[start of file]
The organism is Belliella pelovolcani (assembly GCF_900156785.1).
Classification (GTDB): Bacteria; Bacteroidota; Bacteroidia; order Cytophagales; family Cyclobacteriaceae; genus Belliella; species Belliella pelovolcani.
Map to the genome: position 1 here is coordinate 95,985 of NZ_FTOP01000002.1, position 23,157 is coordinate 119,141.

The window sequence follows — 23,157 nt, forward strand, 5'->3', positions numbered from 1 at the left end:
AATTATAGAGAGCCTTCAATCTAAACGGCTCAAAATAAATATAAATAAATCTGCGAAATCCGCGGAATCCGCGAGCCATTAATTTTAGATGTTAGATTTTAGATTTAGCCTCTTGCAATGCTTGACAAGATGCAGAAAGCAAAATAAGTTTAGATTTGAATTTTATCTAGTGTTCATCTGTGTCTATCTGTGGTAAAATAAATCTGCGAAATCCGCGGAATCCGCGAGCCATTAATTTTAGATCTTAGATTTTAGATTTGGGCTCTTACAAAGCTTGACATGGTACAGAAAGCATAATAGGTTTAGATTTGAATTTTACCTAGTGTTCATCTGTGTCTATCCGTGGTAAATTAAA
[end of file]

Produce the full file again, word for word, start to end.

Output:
The organism is Belliella pelovolcani (assembly GCF_900156785.1).
Classification (GTDB): Bacteria; Bacteroidota; Bacteroidia; order Cytophagales; family Cyclobacteriaceae; genus Belliella; species Belliella pelovolcani.
Map to the genome: position 1 here is coordinate 95,985 of NZ_FTOP01000002.1, position 23,157 is coordinate 119,141.

The window sequence follows — 23,157 nt, forward strand, 5'->3', positions numbered from 1 at the left end:
AATTATAGAGAGCCTTCAATCTAAACGGCTCAAAATAAATATAAATAAATCTGCGAAATCCGCGGAATCCGCGAGCCATTAATTTTAGATGTTAGATTTTAGATTTAGCCTCTTGCAATGCTTGACAAGATGCAGAAAGCAAAATAAGTTTAGATTTGAATTTTATCTAGTGTTCATCTGTGTCTATCTGTGGTAAAATAAATCTGCGAAATCCGCGGAATCCGCGAGCCATTAATTTTAGATCTTAGATTTTAGATTTGGGCTCTTACAAAGCTTGACATGGTACAGAAAGCATAATAGGTTTAGATTTGAATTTTACCTAGTGTTCATCTGTGTCTATCCGTGGTAAATTAAA